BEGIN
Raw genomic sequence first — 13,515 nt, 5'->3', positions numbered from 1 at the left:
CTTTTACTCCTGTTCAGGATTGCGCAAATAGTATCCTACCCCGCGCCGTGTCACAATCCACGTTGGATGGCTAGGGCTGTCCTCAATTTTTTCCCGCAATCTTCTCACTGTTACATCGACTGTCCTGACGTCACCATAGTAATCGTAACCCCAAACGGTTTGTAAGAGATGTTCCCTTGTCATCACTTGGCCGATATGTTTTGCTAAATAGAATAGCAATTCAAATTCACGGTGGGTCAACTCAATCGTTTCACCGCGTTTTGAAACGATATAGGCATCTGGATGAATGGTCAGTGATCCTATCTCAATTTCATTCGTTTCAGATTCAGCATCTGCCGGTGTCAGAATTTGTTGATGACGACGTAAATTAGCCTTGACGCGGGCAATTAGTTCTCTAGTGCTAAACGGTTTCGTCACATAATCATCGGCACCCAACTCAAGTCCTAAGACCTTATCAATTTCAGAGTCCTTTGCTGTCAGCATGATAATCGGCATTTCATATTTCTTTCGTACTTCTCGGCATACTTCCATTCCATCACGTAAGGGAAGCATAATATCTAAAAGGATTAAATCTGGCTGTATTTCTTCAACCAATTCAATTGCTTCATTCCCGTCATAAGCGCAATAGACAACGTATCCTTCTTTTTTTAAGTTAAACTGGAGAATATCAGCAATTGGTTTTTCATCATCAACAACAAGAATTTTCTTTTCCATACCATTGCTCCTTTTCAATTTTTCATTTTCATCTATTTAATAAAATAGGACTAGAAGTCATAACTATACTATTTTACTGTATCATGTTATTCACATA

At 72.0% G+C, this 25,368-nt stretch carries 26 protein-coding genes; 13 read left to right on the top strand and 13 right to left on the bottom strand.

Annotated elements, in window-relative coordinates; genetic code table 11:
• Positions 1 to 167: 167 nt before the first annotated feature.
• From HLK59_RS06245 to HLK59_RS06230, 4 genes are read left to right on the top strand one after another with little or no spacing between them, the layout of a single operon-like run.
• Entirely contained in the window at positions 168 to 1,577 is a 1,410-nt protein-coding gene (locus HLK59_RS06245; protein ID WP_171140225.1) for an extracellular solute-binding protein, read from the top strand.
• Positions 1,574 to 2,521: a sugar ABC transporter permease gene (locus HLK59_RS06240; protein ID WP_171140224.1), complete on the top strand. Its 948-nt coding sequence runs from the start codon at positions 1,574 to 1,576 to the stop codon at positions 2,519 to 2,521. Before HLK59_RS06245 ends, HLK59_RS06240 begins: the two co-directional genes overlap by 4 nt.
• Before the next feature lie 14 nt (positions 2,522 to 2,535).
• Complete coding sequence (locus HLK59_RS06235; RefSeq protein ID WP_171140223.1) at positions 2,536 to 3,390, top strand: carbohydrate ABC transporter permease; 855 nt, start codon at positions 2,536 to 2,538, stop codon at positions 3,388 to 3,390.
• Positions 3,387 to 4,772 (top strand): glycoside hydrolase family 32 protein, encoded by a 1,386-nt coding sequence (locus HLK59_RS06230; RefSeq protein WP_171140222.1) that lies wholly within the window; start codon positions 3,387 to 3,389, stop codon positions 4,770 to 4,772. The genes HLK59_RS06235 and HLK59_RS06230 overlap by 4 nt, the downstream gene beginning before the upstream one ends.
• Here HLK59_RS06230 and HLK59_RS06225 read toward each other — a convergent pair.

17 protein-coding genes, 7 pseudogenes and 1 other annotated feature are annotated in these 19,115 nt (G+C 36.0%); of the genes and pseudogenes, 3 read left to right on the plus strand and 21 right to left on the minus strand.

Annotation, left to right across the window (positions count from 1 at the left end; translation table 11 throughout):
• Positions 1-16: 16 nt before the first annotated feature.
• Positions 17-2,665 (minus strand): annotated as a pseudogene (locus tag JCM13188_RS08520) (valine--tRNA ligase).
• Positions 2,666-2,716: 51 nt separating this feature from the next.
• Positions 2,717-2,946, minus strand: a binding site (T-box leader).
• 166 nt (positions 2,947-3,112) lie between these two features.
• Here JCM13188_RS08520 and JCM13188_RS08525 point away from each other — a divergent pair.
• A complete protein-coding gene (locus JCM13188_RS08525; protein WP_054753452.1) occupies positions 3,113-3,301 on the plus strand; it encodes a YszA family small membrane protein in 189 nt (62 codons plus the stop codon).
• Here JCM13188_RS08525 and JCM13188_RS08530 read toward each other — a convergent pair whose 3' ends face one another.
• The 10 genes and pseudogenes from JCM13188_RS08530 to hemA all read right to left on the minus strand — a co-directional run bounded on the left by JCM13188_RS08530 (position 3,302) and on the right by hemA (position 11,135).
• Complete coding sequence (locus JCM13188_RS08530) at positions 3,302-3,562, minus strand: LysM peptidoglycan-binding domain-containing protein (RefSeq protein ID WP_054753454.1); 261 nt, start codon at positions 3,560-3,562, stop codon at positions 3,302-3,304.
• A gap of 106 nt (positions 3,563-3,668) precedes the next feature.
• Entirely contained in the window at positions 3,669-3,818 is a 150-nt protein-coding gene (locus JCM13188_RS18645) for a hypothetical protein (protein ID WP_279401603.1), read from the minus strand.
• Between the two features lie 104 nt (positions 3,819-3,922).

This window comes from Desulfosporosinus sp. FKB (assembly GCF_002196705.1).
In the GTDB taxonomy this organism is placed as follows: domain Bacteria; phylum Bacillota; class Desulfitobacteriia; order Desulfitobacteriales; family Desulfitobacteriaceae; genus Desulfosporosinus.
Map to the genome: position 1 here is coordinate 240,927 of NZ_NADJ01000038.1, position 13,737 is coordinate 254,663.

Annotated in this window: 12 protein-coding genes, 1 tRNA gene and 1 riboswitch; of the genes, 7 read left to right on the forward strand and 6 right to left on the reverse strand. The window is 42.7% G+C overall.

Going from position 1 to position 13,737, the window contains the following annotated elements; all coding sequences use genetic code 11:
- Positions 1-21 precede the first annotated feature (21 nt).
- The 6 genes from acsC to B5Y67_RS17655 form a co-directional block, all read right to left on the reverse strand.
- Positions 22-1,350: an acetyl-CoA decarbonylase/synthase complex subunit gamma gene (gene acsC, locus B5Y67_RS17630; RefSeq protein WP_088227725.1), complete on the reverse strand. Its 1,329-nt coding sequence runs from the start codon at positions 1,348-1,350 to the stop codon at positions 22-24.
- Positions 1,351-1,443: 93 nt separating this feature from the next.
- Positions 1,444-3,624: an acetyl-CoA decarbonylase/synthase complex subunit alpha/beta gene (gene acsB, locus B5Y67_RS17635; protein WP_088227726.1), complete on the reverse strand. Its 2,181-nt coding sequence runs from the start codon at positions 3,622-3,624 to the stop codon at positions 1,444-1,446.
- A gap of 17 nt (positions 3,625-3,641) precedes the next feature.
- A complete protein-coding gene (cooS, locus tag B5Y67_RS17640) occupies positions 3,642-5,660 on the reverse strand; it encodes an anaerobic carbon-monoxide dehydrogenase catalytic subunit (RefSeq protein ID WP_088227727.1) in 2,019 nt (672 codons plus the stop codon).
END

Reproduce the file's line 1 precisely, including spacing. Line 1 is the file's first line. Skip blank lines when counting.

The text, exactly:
Raw genomic sequence first — 13,515 nt, 5'->3', positions numbered from 1 at the left: